Visitor centre powers up low carbon tourism plan

Tristan WheelerManjimup-Bridgetown Times
Northcliffe Visitor Centre board president Jim Sale and manager Wendy Eiby.
Camera IconNorthcliffe Visitor Centre board president Jim Sale and manager Wendy Eiby. Credit: Tristan Wheeler/Manjimup-Bridgetown Times, Tristan Wheeler

Northcliffe Visitor Centre has thrown its support behind a low carbon tourism proposal from think tank Clean State.

The Low Carbon Local Tourism Stimulus Package calls for $190 million in funding, $115 million from the State Government and $75 million from the Commonwealth Government.

Funding would be spent on renewable energy for tourism businesses, national park and reserve infrastructure, marketing, and a conservation stimulus package for regions affected by COVID-19.

One of the big ticket items in the proposal is the energy efficiency and rooftop solar package, which would provide renewable energy to 10,000 tourism businesses.

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Visitor centre manager Wendy Eiby said the proposal would help the centre employ local people.

“We don't want to rely on volunteers, we want to be able to provide jobs for local people, so we make sure we have a paid staff member on duty seven days a week, but also we have some fixed costs like electricity, water and other operating costs,” she said. “It would be good to get some sort of renewable energy for the building.”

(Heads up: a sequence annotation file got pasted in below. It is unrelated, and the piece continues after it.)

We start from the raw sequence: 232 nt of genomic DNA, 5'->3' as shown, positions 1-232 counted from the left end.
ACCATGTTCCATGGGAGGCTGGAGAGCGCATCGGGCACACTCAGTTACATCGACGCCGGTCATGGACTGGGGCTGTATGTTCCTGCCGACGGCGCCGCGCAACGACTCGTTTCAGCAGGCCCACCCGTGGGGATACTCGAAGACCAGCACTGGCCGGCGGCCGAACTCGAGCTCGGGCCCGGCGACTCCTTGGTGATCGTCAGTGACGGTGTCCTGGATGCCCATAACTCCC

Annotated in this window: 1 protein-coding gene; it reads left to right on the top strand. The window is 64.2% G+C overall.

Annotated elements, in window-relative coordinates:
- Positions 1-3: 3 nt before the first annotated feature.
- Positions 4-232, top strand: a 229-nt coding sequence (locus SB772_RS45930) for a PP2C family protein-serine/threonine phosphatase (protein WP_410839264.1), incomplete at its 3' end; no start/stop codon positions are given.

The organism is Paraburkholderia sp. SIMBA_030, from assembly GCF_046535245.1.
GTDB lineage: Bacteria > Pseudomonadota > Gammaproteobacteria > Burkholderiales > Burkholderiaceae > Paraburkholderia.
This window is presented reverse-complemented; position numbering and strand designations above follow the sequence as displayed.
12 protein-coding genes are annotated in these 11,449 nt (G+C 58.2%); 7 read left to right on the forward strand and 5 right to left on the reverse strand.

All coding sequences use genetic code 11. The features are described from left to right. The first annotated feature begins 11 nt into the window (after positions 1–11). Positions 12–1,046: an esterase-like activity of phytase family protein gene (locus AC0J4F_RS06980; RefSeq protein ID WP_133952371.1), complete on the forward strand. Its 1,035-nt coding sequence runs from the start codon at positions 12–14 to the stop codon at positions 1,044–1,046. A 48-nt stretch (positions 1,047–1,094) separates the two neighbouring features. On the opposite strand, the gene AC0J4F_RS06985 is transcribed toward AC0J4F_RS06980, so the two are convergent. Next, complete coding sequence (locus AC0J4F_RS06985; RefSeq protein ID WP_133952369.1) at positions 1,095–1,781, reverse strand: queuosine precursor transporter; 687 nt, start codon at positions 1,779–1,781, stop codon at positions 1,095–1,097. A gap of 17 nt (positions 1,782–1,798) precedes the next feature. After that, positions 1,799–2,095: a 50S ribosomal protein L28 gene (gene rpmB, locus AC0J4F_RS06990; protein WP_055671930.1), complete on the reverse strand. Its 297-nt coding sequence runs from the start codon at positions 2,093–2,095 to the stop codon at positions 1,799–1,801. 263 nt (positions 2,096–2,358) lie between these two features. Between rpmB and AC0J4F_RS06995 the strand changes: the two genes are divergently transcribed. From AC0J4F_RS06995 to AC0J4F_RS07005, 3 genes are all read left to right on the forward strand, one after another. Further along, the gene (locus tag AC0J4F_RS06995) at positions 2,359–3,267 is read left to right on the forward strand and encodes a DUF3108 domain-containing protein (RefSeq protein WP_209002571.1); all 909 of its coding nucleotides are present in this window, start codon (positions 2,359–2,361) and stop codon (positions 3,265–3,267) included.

Clean Slate digital communications manager Luke Sweet said tourism was an area where the economy could be boosted while recovering from COVID-19.

“We know that during the summer, we are expecting big numbers of local tourists, then looking into 2021 with returning overseas visiting, now is a really great opportunity to set these local centres up to be prepared and to have that long term sustainable tourism front and centre,” he said.

“Some of these tourism centres are running off the smell of an oily rag and we just think it’s a great opportunity to put solar on rooftops, upgrade infrastructure and make these buildings like the Northcliffe Visitor Centre really energy efficient.

“That’s going to save on running costs, utility costs and make sure that both the people working at the visitor centre and other tourism operators right across the South West in WA can focus on what they are really good at.”

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